Are you interested in donating?
There is still time before April 11 – simply contact our Fundraising Team or donate directly online using GoFundMe.

 

Hensel-Phelps
Heaveners
Heaveners
VT_CFA_Logo_2C_RGB
New TV Logo
photo1
CocaCola
UPS Store Logo
alumni-association
the_home_depot_logo

On January 30, four members of our executive committee trekked 1,171 miles from Blacksburg to College Station, Texas where they participated in the One Big Day Conference at Texas A&M University. This annual conference provides an opportunity for schools to come together and discuss how each of their Big Events operate and brainstorm with each other about new ideas on how to improve their “One Big Day.” Not only did VT Big Event get to meet with directors from University of Oklahoma, Towson University, Texas State and more, we were also given the opportunity to present our Big Event process to the entire conference – we even taught them to gobble like a Hokie!

On Day 2, Austin Moon (Co-Director), Steven Vanderloo (Assistant Director), Ellie Helton (Director of Project Evaluation) and Mary D’Amico (Director of Public Relations) separately attended small round tables about topics ranging from Fundraising to Recruitment to Technology and more. We learned about new ways to set up on the day of The Big Event to decrease the size of the line on the Drillfield and allow volunteers to get to their projects quicker. In addition, learned about new ways to attract students through incentive programs. Our wonderful hosts also gave us a taste of Texas culture with real BBQ and line-dancing.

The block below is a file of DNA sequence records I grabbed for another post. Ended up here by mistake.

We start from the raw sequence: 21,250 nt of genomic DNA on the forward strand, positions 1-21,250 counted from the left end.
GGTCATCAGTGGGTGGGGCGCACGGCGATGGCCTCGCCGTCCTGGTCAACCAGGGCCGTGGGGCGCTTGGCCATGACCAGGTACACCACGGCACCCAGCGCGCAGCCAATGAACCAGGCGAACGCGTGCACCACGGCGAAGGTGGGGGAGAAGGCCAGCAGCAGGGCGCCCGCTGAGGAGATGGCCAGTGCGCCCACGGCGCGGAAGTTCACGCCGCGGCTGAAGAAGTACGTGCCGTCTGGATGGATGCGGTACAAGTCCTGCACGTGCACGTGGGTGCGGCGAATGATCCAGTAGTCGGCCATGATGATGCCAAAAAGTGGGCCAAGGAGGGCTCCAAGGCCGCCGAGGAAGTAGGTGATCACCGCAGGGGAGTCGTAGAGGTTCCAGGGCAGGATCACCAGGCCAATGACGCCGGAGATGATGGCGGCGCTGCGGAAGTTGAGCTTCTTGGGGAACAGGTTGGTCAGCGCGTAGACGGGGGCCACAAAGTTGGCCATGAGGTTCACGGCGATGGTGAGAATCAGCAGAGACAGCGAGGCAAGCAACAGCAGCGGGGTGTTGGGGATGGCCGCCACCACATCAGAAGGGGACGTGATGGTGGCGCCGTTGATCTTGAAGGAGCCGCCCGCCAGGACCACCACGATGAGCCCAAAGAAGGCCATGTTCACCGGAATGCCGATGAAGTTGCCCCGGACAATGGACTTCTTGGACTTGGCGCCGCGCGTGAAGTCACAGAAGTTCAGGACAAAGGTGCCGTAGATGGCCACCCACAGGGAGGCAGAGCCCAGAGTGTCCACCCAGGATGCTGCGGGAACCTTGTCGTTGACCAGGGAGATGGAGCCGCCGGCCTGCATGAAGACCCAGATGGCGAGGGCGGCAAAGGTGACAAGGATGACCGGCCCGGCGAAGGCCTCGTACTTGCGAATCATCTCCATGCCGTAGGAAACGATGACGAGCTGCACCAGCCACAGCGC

We appreciate Texas A&M for their hospitality and we can’t wait to return for One Big Day Conference 2016!


For nine months of the year, the Town of Blacksburg is filled with the bustle of Virginia Tech’s student population.

To say “thank you!” to the community that hosts them most of the year, thousands of university students take part in The Big Event, a student-run day of service rooted in Virginia Tech’s motto, Ut Prosim (That I May Serve).

Registration for student volunteers and community job requests began on The Big Event’s website Monday, Jan. 19. The Big Event will take place Saturday, April 11.

United by the bond of Ut Prosim, leaders of the annual event expressed that the emphasis on service at Virginia Tech was a key reason for why they chose to attend the university.

“I knew that I had to do something to give back to this amazing place that I will forever call my home, and I quickly realized that getting involved with The Big Event was the perfect way to do that,” said Tory Cottle of Annapolis, Maryland, a senior majoring in biology and psychology in the College of Science.